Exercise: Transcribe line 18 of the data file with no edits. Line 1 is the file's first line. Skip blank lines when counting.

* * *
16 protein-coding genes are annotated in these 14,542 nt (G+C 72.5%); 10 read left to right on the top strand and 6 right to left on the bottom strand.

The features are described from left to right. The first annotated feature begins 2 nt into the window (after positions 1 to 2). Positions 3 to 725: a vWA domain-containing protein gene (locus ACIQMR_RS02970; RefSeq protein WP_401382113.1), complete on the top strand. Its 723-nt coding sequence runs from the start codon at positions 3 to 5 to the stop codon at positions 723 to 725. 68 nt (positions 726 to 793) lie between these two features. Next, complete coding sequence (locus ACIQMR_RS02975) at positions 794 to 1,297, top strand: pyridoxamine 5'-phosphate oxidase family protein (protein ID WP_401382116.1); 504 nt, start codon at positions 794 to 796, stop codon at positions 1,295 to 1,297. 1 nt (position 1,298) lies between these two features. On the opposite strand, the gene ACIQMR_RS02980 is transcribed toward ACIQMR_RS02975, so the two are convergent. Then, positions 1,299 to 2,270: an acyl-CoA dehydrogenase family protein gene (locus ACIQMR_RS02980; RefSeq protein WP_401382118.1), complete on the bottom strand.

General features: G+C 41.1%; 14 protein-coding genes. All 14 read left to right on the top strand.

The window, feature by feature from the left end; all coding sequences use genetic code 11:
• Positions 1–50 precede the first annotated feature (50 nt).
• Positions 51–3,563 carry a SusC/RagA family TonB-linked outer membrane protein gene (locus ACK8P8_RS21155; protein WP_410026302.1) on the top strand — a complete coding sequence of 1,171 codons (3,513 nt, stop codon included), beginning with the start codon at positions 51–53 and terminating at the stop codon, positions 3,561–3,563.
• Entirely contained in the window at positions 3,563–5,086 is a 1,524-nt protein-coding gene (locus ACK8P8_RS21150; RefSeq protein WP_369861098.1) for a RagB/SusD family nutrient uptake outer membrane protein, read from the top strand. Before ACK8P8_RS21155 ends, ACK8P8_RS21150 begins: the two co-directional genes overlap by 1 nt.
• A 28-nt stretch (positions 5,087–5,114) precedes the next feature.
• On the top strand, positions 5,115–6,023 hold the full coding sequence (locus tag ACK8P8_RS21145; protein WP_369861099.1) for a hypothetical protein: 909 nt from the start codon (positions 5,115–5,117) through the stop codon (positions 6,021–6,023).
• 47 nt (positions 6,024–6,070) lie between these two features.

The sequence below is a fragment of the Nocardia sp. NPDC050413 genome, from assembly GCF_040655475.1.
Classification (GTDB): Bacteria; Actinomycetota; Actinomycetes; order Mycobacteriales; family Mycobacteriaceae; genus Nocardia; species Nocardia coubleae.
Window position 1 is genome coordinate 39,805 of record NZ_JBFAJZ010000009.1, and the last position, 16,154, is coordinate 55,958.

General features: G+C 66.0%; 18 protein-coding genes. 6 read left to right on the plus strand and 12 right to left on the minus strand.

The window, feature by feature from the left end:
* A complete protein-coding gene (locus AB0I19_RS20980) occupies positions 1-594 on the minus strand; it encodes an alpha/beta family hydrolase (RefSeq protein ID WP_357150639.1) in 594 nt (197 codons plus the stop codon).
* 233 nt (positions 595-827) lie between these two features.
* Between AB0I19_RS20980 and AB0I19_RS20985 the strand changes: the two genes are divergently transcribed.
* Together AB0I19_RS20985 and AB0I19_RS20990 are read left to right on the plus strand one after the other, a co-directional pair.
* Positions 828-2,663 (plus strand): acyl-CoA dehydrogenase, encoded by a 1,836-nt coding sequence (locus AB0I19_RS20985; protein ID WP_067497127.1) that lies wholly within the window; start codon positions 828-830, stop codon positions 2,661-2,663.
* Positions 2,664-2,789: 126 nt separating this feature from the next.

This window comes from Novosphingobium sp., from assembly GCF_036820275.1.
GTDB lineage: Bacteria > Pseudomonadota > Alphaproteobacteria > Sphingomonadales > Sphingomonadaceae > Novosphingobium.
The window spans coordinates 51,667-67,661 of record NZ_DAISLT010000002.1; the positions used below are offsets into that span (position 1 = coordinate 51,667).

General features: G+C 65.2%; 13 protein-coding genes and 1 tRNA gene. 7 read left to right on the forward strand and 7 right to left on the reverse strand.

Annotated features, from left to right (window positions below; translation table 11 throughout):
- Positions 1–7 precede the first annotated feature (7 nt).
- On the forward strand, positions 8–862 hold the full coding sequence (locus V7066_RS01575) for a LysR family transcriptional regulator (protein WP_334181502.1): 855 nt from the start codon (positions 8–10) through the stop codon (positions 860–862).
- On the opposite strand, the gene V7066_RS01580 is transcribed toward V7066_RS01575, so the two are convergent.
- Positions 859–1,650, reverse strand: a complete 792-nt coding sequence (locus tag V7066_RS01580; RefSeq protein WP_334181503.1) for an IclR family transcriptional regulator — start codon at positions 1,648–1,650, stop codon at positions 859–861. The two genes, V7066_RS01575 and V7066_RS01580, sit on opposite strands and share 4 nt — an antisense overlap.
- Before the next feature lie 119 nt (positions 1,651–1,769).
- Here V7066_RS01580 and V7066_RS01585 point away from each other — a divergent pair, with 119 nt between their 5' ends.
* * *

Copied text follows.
* Between AB0I19_RS20980 and AB0I19_RS20985 the strand changes: the two genes are divergently transcribed.